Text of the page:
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With a Master of Fine Arts in Creative Nonfiction degree (Goucher College, August 2014), I am looking at a new phase in my life. From 1992 to 2009, I served as Founding Executive Director of Miriam's House, a residence for homeless women living with AIDS. I left this position when Chronic Migraine Disease overtook my ability to do my job. Now I hope that a writing career will both accommodate the migraines and give me a creative, productive outlet. And soon, September 4, I will launch my Inkshares author page in a bid to hit the 1,000 pre-order goal in 90  days. The book I want to publish is "Nowhere Else I Want to Be," a memoir of ten of my years at Miriam's House.

06 July 2010

14July: Letting God

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14 JULY:

* Today's post - "Letting God"
* Painful Poetry - "How Do You Solve a Problem Like a Migraine?"

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Letting God


There's a reason that "let God" comes after "let go" in the popular phrase. In the context of serious physical pain, my ability to turn to God is hampered by the tightening of muscles, thoughts, and emotions around the pain. Letting God means first letting go of and releasing the tension, nerves and emotions built up around the pain.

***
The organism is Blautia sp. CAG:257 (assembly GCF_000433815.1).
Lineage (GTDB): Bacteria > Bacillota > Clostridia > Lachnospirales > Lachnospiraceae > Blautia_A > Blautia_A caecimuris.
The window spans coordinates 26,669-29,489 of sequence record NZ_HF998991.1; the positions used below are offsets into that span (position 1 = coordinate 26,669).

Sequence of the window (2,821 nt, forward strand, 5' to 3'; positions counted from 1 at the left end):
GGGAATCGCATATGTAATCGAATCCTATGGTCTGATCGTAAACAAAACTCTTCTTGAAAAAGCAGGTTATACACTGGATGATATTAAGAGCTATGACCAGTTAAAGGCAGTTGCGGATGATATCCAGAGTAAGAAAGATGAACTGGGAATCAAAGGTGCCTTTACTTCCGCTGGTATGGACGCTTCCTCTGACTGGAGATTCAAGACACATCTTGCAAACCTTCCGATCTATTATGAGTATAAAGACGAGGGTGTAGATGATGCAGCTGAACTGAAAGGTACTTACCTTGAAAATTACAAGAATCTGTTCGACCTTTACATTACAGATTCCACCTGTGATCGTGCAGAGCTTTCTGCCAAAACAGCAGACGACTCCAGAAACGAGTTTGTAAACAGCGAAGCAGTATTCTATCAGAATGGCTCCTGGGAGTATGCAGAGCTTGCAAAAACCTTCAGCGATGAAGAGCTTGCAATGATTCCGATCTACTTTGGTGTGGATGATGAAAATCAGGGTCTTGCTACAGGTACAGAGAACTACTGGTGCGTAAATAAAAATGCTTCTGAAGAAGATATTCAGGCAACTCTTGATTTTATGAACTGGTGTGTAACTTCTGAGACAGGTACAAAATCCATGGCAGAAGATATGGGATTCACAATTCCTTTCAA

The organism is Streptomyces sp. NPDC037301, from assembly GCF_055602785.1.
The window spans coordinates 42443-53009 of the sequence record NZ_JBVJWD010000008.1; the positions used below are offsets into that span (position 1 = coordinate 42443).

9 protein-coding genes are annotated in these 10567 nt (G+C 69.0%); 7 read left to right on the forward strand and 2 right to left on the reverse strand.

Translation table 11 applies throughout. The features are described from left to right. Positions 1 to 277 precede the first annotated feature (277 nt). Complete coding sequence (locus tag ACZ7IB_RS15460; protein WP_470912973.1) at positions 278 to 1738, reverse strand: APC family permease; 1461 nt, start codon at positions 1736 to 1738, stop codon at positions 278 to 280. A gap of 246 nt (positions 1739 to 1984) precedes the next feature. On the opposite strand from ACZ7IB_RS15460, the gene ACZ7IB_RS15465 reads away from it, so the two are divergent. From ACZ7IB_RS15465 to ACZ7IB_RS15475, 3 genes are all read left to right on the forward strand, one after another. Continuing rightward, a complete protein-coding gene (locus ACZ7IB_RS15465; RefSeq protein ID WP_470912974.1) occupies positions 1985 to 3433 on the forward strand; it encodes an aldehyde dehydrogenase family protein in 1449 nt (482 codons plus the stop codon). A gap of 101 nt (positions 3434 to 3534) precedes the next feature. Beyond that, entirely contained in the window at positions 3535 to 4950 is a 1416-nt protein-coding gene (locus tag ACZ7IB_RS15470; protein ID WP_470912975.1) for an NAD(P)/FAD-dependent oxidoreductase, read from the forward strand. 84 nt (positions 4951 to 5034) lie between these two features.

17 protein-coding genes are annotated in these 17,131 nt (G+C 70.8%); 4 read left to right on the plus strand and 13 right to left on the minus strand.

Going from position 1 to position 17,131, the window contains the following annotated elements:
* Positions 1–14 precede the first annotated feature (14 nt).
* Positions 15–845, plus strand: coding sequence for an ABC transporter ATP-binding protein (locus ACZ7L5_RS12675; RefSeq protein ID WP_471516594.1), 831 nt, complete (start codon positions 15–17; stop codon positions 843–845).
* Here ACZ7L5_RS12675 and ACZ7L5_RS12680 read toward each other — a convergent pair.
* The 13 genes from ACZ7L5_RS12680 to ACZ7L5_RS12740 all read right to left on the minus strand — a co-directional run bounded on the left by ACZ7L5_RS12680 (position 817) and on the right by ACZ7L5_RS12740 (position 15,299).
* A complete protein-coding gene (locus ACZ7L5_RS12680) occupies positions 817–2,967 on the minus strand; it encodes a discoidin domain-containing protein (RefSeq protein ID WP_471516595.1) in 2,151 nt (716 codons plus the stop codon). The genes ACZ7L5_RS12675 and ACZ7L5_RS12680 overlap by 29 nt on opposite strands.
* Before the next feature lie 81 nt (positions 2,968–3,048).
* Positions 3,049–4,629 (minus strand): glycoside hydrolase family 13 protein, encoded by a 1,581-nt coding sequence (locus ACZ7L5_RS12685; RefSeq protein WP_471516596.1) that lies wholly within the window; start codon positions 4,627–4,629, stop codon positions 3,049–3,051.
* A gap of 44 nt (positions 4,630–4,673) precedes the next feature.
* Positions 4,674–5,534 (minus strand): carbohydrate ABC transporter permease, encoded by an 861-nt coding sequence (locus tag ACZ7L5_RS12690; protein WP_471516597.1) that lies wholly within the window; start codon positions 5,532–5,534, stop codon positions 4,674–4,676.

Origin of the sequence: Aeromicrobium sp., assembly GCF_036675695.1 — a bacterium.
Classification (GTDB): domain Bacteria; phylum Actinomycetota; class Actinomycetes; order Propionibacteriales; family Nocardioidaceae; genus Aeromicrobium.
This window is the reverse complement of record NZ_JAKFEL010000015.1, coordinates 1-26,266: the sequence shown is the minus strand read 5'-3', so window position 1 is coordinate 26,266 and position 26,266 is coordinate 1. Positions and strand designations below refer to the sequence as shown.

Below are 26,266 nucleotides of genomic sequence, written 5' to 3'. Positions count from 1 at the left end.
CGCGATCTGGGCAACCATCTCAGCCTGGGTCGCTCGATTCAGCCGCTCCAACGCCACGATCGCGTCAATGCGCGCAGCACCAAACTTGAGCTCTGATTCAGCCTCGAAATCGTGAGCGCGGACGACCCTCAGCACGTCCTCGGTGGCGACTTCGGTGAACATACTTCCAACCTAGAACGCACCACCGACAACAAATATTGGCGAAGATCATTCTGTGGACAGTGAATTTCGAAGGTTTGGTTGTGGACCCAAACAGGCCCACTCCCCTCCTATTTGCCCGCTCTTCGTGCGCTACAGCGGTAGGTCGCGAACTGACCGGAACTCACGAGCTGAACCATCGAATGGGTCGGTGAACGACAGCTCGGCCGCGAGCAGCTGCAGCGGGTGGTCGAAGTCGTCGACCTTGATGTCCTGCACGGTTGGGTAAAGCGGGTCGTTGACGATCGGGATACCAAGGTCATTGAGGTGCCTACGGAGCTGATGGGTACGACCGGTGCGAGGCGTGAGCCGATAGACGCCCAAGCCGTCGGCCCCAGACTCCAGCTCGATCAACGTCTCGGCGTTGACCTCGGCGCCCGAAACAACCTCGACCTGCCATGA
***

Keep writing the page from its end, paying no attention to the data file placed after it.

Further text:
Not that this is easy. It is as though the pain is the deadly center of a whirling hurricane of emotional and physical tension and, sometimes, fear. But, easy or not, it is very important to me to listen for the "still, small voice" (Old Testament; 2Kings, chapter 2)that has become the center of my spiritual life, and I know that the whirl of tension effectively blocks out not just the Voice, but my ability to attune my spirit's hearing to it.

A later topic in this blog will be the mind/body/spirit connection, the exploration and experiencing of which has been an important component of my spiritual life. When I am in pain and my body is knotted around the pain, my mind (thoughts and emotions) and spirit are correspondingly knotted. If I ignore this reality, or try to push through it in order to get something done, then I can do little in relation to the pain except endure it - even as it worsens, the knots that I am refusing to unloose becoming that much more tense as time passes. Predictably, this results in an increase my tension, impatience, and inability to concentrate. This escalation takes me further and further away from that which is most important to me: centeredness in God.

In the previous post (12July: Letting Go), I briefly described the method I use to untie those knots and thus become ready to turn toward God (and also included resources for learning deep relaxation). This untying - as wonderfully effective as it may be - is not enough for me: connection to God, is, if anything, even more important when I am in pain.